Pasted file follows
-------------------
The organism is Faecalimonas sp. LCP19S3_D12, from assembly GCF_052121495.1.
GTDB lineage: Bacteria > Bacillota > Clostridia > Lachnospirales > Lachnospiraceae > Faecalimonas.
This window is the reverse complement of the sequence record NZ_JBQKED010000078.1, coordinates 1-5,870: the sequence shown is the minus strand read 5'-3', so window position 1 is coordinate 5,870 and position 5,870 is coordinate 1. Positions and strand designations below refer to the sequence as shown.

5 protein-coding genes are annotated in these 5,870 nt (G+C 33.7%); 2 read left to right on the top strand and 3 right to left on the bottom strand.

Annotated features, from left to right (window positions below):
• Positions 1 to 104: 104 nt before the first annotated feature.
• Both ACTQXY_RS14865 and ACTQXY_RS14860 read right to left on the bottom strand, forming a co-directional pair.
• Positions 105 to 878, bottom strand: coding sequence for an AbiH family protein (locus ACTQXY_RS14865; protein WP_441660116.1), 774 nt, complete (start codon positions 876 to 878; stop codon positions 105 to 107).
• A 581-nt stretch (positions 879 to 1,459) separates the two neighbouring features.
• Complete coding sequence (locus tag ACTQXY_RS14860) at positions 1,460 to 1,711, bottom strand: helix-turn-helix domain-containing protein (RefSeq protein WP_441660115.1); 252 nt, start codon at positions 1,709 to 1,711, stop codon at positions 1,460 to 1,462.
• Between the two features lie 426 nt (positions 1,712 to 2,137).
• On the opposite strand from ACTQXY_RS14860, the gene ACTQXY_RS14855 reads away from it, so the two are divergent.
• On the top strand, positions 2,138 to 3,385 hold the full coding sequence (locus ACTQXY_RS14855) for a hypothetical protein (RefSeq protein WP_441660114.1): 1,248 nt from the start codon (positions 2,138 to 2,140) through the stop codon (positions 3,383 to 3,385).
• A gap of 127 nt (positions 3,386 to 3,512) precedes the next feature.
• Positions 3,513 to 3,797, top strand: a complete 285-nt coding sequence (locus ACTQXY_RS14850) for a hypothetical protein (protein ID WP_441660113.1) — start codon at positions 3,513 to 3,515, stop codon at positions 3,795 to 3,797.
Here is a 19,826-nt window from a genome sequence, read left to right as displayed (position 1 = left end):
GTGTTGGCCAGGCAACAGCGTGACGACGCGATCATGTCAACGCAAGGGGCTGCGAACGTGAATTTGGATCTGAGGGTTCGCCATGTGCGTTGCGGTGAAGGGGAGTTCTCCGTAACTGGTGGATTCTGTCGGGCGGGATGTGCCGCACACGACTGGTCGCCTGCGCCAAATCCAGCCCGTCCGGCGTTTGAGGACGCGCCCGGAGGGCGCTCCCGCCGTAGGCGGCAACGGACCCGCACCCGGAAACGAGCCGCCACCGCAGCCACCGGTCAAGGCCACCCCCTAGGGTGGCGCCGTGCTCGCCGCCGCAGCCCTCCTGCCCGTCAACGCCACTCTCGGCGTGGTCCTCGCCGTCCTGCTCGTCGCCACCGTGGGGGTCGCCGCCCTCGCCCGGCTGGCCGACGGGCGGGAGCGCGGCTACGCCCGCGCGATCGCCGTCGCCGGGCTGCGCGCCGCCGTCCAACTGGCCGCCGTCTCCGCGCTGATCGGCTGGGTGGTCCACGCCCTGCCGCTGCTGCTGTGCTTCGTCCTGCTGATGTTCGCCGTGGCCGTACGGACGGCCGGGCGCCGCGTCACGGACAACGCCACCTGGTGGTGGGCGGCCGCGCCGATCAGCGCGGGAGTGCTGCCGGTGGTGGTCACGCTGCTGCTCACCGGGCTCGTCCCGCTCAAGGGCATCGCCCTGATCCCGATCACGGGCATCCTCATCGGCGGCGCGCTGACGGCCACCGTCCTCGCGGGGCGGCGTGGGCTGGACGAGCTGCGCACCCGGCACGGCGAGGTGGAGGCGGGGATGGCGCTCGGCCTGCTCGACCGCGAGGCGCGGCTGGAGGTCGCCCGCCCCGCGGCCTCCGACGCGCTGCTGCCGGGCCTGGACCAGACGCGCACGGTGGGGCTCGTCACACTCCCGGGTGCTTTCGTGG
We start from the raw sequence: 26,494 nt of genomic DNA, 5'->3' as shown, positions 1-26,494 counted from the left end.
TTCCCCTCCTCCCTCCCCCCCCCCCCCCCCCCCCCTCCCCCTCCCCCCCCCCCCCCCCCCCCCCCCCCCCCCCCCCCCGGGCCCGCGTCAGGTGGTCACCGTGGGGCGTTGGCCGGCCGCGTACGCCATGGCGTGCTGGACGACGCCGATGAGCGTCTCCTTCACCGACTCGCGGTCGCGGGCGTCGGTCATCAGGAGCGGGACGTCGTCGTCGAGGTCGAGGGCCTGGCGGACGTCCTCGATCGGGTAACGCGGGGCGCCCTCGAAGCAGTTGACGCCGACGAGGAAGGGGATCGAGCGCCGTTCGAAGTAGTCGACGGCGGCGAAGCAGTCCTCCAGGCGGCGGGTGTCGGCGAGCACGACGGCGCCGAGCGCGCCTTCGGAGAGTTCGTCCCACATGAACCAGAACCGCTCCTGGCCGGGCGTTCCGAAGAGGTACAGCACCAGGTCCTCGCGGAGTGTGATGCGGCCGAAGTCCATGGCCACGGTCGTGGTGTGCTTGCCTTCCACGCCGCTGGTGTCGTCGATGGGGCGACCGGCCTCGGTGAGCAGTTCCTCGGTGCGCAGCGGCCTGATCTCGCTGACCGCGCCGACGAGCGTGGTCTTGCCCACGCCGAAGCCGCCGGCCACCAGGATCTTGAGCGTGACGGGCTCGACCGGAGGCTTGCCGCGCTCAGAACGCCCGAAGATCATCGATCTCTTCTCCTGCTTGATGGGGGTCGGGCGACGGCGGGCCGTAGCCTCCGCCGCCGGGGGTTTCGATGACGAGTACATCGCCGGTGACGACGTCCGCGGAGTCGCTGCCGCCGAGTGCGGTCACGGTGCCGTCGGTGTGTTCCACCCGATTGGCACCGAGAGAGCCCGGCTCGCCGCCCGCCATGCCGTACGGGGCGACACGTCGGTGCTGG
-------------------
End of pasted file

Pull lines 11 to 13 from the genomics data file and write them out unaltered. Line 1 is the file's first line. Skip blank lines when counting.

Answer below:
• Between the two features lie 426 nt (positions 1,712 to 2,137).
• On the opposite strand from ACTQXY_RS14860, the gene ACTQXY_RS14855 reads away from it, so the two are divergent.
• On the top strand, positions 2,138 to 3,385 hold the full coding sequence (locus ACTQXY_RS14855) for a hypothetical protein (RefSeq protein WP_441660114.1): 1,248 nt from the start codon (positions 2,138 to 2,140) through the stop codon (positions 3,383 to 3,385).